Alicia J. Rose
Hitchcock’s smart, pop-inflected blend of jangly psychedelia
and punk attitude has been pretty irresistible for 30-odd
years. This August, Yep Roc records will release Luminous
Grooves, the label’s second box set of the Brit rocker’s
oeuvre; it contains three vintage ’80s albums (two studio,
one live), and two discs of unreleased material. You can
check out what he’s been up to lately tonight (Thursday)
at the Linda, where Hitchcock will put on a solo show.
The WAMC Web site has as apt a description of Hitchcock’s
lyrical interests as you’ll find anywhere, noting that they
“tend to include surrealism . . . characterizations of English
eccentrics and melancholy depictions of everyday life.”
(You know, the average interests of the average English
iconoclast.) You want further proof of his reputation as
a writer? At Hitchcock’s 2003 birthday concert at London’s
Queen Elizabeth Hall, actor Alan Rickman read one of Hitchcock’s
poems. We ask, what’s cooler than getting the imprimatur
of the original Die Hard villain?
Robyn Hitchcock will perform tonight (Thursday, July 10)
at 8 PM at the Linda, WAMC’s Performing Arts Studio (339
Central Ave., Albany). Tickets are $25. For more info, call
465-5233 ext. 4.
Edmier: & Episode 1
baby boomers were the first generation to grow up with televisions
in their homes; by the 1970s there were innumerable shows
directed at children, ranging from educational to pure entertainment.
The 1970s provide much fodder for the artist Keith Edmier.
If you missed his retrospective last year at the Center
for Curatorial Studies at Bard, now is your chance to catch
up on some of his personal history. Keith Edmier: &
Episode 1 will open tonight (Thursday) along with Steve
DiBenedetto: Edge Dwelling at the University Art Museum.
The unifying factor in Edmier’s museum installation is a
re-creation of a television set loosely based on Chicago’s
WGN-TV’s Studio 1, where children’s shows such as Bozo’s
Circus, Garfield Goose, and The Ray Rayner
Show were produced. Edmier explains that he was partly
inspired by the museum space itself: “I was looking through
old photographs of the museum as well as a Ray Rayner book
about television, and I noticed an architectural relationship
between the museum and that of a sound stage. Even the second
floor balcony resembles a catwalk.”
re-creating the set using personal source material, borrowed
items, and reconstructed elements, Edmier explores the very
mutable boundaries of memory. In many ways, Edmier’s artistic
process resembles the theory of memory consolidation: Neuroscientists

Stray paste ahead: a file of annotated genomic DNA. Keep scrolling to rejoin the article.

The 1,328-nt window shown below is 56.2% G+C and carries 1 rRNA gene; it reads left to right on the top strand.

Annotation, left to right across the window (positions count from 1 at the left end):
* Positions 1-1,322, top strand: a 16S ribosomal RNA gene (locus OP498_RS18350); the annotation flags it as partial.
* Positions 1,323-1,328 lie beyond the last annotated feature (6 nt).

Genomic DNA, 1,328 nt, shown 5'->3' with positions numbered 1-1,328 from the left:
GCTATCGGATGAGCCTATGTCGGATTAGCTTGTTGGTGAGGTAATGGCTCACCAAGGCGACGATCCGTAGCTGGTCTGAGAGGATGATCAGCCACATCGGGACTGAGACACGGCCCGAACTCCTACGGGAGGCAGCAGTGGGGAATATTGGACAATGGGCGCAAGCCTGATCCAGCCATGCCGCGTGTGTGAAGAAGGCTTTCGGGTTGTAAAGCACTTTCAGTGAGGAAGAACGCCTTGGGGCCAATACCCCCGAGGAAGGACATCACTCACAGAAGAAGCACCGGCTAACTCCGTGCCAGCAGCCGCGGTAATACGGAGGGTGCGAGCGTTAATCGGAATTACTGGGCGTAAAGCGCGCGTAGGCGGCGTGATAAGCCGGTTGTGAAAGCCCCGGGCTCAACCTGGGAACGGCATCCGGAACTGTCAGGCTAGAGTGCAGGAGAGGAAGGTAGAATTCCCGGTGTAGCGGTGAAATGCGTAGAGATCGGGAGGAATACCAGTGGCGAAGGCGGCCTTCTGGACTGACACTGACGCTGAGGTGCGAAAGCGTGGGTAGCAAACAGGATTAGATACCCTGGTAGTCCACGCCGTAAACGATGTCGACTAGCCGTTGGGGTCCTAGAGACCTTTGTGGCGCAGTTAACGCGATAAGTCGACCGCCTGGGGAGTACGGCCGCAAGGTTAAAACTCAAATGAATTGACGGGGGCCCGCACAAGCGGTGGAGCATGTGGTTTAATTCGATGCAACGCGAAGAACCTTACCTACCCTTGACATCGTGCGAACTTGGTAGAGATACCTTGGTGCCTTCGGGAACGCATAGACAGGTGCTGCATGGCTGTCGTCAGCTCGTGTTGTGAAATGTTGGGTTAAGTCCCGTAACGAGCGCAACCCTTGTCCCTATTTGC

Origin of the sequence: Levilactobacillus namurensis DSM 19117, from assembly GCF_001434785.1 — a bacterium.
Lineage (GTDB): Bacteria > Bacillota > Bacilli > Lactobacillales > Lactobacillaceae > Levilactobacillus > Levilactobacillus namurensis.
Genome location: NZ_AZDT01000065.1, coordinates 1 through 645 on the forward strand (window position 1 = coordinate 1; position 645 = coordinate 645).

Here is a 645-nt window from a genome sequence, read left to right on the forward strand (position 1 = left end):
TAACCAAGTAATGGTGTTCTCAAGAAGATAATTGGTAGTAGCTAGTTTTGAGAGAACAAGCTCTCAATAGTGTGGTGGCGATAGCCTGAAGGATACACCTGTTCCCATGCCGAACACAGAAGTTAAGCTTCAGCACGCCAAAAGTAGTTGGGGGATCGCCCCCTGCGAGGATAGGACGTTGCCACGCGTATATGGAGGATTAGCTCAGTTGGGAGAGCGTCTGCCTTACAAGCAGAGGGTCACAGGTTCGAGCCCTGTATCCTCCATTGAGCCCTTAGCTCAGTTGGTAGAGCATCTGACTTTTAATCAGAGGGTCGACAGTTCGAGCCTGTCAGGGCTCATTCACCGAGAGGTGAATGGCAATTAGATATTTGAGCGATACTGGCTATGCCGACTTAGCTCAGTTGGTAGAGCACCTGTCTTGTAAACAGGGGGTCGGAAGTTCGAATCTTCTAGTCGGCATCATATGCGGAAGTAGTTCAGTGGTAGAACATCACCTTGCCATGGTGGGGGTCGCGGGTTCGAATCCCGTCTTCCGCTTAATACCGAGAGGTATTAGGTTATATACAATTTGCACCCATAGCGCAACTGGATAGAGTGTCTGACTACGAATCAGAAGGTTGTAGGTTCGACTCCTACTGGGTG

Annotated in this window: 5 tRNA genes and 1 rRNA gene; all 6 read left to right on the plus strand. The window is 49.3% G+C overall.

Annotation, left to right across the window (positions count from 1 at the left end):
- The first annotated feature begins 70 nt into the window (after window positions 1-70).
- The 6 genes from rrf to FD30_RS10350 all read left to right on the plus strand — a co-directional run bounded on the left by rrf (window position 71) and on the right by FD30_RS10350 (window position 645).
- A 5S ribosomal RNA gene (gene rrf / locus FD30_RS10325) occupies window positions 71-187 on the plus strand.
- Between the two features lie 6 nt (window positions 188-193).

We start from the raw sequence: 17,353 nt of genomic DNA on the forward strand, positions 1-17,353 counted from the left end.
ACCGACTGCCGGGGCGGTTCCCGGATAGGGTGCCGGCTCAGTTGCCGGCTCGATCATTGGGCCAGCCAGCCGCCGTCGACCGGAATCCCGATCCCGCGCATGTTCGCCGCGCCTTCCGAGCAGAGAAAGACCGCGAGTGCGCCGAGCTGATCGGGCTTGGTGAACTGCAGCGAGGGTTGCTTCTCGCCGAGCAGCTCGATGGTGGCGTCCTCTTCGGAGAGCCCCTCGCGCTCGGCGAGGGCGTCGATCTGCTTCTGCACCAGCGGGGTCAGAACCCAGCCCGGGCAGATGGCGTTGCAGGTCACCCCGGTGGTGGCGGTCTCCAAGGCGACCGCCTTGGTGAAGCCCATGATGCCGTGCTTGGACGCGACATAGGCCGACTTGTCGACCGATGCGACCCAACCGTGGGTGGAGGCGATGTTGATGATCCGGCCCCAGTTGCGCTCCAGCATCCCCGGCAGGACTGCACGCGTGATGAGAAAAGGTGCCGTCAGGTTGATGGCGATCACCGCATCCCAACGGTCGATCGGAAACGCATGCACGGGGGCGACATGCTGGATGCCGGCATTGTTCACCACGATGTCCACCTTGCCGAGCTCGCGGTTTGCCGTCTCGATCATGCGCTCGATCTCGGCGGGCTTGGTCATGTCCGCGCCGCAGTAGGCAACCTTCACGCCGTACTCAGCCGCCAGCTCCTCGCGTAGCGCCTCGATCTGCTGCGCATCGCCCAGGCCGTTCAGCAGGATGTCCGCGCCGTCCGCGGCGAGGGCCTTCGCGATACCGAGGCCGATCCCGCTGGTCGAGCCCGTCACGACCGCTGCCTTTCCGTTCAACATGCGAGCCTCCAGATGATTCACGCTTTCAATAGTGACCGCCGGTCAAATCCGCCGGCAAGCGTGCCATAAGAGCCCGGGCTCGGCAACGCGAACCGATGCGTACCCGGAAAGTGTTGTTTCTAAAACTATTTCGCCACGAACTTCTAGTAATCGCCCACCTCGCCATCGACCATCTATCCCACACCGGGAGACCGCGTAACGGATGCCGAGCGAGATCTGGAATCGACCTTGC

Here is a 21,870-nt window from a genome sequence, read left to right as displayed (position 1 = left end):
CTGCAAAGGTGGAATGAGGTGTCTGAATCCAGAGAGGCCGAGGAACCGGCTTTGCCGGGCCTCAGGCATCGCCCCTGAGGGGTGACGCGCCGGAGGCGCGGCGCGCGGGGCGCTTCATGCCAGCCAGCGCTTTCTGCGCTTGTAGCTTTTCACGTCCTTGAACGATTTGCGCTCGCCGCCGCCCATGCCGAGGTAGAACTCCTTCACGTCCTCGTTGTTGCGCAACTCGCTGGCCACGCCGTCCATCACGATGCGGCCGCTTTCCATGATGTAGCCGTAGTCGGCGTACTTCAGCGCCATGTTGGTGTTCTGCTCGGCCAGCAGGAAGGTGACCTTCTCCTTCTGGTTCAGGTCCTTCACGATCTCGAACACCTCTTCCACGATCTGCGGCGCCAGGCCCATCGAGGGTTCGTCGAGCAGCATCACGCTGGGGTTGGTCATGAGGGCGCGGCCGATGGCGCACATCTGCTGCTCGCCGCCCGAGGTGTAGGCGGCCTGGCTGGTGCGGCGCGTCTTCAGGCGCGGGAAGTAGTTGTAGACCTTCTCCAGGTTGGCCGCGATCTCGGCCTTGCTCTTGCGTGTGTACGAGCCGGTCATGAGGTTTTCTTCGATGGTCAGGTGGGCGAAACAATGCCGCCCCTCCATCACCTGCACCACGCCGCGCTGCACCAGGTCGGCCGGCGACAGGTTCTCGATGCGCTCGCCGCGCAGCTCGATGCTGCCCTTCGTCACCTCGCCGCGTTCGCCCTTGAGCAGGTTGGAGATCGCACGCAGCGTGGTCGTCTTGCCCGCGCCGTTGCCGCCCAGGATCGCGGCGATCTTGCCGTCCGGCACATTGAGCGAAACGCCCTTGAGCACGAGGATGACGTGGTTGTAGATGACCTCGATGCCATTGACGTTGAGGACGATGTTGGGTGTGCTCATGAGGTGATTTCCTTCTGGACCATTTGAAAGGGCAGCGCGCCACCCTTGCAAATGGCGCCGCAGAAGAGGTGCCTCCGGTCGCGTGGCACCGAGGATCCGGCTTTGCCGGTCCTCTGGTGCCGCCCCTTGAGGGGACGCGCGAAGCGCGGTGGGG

believe that each time a memory is recalled, it must be
rewritten in the brain, thereby, becoming essentially a
new memory—or more like a photocopy of the original. By
using archival and original material intermingled with reconstructed
or substituted objects, Edmier conflates the past and the
present, in essence reconsolidating his memories.
He says, “I wanted to explore, through this exhibition,
the things that influenced me early on to see if these were
the things that made me an artist. I was particularly interested
in things like Dirty Dragon and the Blob from the show Gigglesnort
Hotel, or the special effects from movies like King
age 13,” Edmier says, “I started corresponding with Dick
Smith, the special-effects make-up artist for such films
as The Exorcist and Altered States. I sent
him photographs of my amateur attempts at copying his work.
Smith later introduced me to Rick Baker, who gave me my
first job in film working on Captain EO with Michael
In addition to elements from these various phases in his
life, Edmier includes clown imagery throughout the exhibition.
He says that “the clown is an ambiguous figure who is neither
child nor adult. The clown becomes a vessel onto which anything
can be projected.” Similar to the clown, Edmier has chosen
to accent the exhibition by painting the walls in the same
background color used for bluescreens. This intense blue
becomes invisible when images are projected onto it.
This exhibition not only brings together elements from Edmier’s
past, but it also has allowed him to reconnect with some
of the people who were influential early on in his life.
The show becomes a creative timeline that follows into the
mid-1980s, when Edmier left for Los Angeles.
Edmier: & Episode 1 and Steve DiBenedetto: Edge
Dwelling open today (Thursday, July 10), and continue
through Sept. 21, at the University Art Museum (Fine Arts
Building, University at Albany, 1400 Washington Ave., Albany).
There is also an artists’ reception today (July 10) from
5 to 7 PM; there will be an “artists in conversation” program
on Sept. 16 at 7 PM. For more info, call 442-4035.